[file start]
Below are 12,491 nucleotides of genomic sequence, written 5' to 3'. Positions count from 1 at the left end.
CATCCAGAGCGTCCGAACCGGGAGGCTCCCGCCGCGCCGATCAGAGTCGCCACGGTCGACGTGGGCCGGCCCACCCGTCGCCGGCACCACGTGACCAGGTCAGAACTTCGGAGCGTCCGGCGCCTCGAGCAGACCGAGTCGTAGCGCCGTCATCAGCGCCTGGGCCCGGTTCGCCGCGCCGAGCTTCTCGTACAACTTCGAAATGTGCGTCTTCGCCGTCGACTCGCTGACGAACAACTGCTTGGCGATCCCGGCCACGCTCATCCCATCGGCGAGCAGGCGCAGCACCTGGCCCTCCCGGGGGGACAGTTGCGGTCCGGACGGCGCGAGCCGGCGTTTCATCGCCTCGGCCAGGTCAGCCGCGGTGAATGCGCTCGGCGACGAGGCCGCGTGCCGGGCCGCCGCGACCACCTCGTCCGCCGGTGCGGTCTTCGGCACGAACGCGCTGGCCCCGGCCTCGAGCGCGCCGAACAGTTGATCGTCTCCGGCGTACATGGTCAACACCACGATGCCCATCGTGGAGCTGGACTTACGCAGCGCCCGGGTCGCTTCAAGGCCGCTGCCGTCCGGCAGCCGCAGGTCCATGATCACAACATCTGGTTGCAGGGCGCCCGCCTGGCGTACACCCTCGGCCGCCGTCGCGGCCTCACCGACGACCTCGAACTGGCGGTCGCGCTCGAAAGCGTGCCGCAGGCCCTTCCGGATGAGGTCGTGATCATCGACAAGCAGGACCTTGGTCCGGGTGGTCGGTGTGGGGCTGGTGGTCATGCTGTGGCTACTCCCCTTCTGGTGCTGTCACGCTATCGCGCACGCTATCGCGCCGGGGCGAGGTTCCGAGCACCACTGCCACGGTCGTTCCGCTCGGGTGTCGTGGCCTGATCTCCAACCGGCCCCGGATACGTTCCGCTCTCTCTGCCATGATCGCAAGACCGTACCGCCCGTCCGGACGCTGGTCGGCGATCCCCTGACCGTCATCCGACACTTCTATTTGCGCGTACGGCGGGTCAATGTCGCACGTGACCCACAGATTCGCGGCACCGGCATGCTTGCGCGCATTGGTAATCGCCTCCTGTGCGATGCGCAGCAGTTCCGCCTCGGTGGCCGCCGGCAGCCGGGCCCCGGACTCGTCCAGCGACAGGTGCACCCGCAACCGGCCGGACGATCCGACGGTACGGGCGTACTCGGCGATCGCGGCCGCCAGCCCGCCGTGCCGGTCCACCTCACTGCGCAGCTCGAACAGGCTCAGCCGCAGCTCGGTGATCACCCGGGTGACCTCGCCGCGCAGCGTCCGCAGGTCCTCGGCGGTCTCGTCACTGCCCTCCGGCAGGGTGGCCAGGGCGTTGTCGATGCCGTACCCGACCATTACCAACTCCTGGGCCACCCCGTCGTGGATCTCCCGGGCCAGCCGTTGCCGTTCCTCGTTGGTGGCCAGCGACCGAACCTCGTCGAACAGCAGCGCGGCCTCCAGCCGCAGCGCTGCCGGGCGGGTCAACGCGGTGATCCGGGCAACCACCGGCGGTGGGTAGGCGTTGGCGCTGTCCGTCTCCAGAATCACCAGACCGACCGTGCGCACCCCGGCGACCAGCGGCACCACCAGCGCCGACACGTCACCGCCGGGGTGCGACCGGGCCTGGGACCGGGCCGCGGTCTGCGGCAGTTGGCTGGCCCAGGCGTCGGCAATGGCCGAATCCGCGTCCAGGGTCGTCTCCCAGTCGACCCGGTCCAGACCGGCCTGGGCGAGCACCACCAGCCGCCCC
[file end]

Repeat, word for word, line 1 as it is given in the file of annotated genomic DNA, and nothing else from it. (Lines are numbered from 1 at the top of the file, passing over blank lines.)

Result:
Below are 12,491 nucleotides of genomic sequence, written 5' to 3'. Positions count from 1 at the left end.